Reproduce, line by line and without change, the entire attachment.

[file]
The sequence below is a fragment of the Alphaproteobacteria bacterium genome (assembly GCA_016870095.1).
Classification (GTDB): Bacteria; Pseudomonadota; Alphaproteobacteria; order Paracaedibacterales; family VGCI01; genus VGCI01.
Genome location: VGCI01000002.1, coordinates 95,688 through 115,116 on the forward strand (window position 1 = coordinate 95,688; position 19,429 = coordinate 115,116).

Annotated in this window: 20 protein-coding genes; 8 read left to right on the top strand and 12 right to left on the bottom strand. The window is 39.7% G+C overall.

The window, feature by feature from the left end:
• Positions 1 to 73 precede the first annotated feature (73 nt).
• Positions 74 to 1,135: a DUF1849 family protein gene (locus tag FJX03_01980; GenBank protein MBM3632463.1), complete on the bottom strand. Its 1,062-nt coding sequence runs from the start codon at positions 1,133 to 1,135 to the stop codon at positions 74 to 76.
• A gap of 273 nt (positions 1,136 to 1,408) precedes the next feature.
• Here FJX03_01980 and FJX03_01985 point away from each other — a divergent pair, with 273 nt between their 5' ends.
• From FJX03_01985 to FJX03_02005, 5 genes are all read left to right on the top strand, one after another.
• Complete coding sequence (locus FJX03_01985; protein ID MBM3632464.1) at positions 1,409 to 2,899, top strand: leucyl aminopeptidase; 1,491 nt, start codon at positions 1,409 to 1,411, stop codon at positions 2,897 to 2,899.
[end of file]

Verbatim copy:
The sequence below is a fragment of the Alphaproteobacteria bacterium genome (assembly GCA_016870095.1).
Classification (GTDB): Bacteria; Pseudomonadota; Alphaproteobacteria; order Paracaedibacterales; family VGCI01; genus VGCI01.
Genome location: VGCI01000002.1, coordinates 95,688 through 115,116 on the forward strand (window position 1 = coordinate 95,688; position 19,429 = coordinate 115,116).

Annotated in this window: 20 protein-coding genes; 8 read left to right on the top strand and 12 right to left on the bottom strand. The window is 39.7% G+C overall.

The window, feature by feature from the left end:
• Positions 1 to 73 precede the first annotated feature (73 nt).
• Positions 74 to 1,135: a DUF1849 family protein gene (locus tag FJX03_01980; GenBank protein MBM3632463.1), complete on the bottom strand. Its 1,062-nt coding sequence runs from the start codon at positions 1,133 to 1,135 to the stop codon at positions 74 to 76.
• A gap of 273 nt (positions 1,136 to 1,408) precedes the next feature.
• Here FJX03_01980 and FJX03_01985 point away from each other — a divergent pair, with 273 nt between their 5' ends.
• From FJX03_01985 to FJX03_02005, 5 genes are all read left to right on the top strand, one after another.
• Complete coding sequence (locus FJX03_01985; protein ID MBM3632464.1) at positions 1,409 to 2,899, top strand: leucyl aminopeptidase; 1,491 nt, start codon at positions 1,409 to 1,411, stop codon at positions 2,897 to 2,899.